The Return of Lord Kingwood: Ivans (Netherlands) Translated by Josh Pachter

The Stage Box Murder: Paul Rosenhayn  (Germany)

The Spider: Koga Saburo (Japan) Translated by Ho-Ling Wong

The Venom of the Tarantula: Sharadindu Bandyopadhyay (India) Translated by Sreejata Guha

Murder à la Carte: Jean-Toussaint Samat (France)

The Cold Night’s Clearing: Keikichi Osaka (Japan) Translated by Ho-Ling Wong

The Mystery of the Green Room: Pierre Véry (France)

Kippers: John Flanders (Belgium) Translated by Josh Pachter

The Lipstick and the Teacup: Havank (Dutch) Translated by Josh Pachter

The Puzzle of the Broken Watch: Maria Elvira Bermudez (Mexico) Translated by Donald A. Yates

I’m not going to discuss all the stories in this wonderful collection–after all, the themes are murder and detection, but I will discuss some of my favourites. The Chekhov story, The Swedish Match seems to have fun with the detective genre, while The Kennel is short, vicious and horrific. Shades of Joseph Conrad linger in Kippers.

If spiders creep you out, then you will shiver over The Venom of the Tarantula and The Spider. In The Venom of the Tarantula, a man is asked to discover how a bedbound “foul-mouthed; mistrustful, crafty malicious” writer continues to get a supply of his favourite drug: the venom of tarantulas.

The Spider is eerie, unusual and gripping. In this tale, a young man is employed to enter the abandoned laboratory of Tsujikawa, a dead professor, who died of …  yes you guessed it … a bite from a poisonous spider.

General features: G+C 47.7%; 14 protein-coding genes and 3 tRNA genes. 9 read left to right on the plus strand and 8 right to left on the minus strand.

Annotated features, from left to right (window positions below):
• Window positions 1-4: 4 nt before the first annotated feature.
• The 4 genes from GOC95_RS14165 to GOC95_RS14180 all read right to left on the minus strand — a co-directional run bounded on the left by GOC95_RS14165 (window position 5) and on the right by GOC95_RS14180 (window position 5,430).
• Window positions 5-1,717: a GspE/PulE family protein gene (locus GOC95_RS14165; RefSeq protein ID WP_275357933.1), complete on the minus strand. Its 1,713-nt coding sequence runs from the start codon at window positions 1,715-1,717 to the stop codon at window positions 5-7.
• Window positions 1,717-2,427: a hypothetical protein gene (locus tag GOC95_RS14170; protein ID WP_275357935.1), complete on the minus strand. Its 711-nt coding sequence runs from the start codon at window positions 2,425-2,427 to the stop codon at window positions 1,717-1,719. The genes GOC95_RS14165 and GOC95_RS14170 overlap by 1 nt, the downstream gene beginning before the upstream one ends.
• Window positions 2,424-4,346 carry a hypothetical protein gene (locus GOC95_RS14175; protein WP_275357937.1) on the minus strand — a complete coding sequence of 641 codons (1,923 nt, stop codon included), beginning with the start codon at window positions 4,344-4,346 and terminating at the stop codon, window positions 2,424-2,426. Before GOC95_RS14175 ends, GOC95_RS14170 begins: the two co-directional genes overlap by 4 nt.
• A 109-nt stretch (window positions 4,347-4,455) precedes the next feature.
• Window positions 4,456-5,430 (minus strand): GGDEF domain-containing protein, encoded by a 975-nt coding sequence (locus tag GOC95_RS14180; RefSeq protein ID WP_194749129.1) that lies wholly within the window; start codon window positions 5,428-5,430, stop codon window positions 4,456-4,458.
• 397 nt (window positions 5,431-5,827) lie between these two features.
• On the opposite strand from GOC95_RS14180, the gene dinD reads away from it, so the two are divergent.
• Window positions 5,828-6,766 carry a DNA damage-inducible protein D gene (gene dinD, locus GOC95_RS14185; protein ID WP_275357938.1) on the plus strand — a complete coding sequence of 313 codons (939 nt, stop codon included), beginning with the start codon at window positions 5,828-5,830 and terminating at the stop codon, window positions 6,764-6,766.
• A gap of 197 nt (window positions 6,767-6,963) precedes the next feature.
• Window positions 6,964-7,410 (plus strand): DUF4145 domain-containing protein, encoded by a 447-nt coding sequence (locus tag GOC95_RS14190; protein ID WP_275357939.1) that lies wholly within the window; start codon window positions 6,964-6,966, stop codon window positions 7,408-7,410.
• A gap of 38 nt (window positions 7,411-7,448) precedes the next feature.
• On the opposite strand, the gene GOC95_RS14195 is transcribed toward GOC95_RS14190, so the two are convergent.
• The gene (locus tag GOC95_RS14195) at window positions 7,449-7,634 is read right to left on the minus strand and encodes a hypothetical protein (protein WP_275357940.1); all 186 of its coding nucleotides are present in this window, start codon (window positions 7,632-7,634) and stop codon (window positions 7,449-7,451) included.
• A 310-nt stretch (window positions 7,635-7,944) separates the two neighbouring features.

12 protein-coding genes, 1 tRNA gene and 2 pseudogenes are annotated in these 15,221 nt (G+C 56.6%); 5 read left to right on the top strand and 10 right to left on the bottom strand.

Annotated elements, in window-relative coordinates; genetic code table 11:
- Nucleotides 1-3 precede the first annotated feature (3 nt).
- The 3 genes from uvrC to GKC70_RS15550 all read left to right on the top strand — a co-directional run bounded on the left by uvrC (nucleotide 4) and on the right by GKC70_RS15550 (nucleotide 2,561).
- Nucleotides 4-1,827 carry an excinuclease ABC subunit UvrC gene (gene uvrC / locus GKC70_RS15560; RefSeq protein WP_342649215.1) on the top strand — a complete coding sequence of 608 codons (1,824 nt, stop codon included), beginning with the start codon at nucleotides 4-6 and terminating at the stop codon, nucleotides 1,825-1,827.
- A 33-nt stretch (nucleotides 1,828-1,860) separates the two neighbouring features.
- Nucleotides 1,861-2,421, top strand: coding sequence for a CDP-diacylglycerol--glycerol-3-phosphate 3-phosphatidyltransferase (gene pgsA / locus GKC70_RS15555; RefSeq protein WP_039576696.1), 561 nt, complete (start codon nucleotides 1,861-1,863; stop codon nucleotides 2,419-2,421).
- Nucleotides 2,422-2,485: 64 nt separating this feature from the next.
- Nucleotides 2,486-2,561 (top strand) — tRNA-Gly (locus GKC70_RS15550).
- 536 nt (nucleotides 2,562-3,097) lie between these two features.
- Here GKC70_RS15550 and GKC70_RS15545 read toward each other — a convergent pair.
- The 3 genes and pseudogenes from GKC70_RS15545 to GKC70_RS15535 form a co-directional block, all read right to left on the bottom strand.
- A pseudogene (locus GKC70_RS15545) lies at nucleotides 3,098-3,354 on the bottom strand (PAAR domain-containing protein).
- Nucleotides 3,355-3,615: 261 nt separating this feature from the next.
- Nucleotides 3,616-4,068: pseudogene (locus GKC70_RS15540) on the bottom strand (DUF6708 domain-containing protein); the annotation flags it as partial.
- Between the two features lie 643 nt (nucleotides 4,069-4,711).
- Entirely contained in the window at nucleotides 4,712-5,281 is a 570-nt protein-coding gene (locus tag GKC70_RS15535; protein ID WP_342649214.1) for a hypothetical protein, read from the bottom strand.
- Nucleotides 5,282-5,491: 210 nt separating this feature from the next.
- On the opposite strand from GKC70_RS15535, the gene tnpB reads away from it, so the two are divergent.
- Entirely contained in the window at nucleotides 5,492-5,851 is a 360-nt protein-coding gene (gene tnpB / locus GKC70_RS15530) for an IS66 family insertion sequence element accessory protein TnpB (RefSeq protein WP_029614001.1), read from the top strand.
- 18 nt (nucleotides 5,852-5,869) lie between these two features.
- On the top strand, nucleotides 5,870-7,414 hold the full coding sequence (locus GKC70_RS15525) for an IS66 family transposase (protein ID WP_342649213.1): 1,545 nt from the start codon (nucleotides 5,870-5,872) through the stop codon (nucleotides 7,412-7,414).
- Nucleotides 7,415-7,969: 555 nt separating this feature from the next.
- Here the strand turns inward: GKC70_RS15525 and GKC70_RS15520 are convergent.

At first sight, the laboratory resembled a misshapen lighthouse or a time-worn fire watchtower. I gazed up at the building in awe. 

The narrator is asked by the dead professor’s family to go into the building which is full of jars of “monstrous spiders.” He’s supposed to dispose of them, and after all … the one that killed the professor may still be loose.

I knew where The Return of Lord Kingwood was headed, but I enjoyed the character of Mr Monk (and his bribery of a local lad) so much that I didn’t care that the story’s trajectory was predictable.

Murder à la Carte deals with the subject of poisoning in an intriguing way:

Poisoning? What with? With anything you choose! Or nothing whatever! I mean just that. People don’t realize it, that’s all. They think they know; they really don’t know anything about it. They think that you have to use a poison. Strychnine? Obviously strychnine is a poison. A killer. But the symptoms of strychnine poisoning are too well know. And besides, you have to get strychnine. But why bother with strychnine? You talk about poisons. There are hundreds of effective poisons. Ah, but their symptoms, too, are all known? And even those whose symptoms aren’t known reveal themselves in the autopsy? Well there are things which are poison, and things which are not poison. Poison and nonpoison. There’s no trick about murdering with poison; any fool can do it, provided he has the killer instinct, or the desire, or the need. 

The Stage Box Murder is an epistolary between a young man and the girl he hopes to marry when his fortunes improve. A murder opens up a career opportunity for the young man, but the crime brings a famous American detective to the scene…

A Sensible Course of Action from Danish writer Palle Rosenkrantz is set right after the Russian civil war and concerns a beautiful Russian countess who claims that her vengeful brother-in-law, who is hot on her heels, intends to kill her. Lieutenant Holst is called in to investigate a situation that requires no small amount of diplomacy. Holst tends to dismiss the Countess’s claim (the fact that she’s female works against her), and yet … there’s always the thought of recent Russian political events: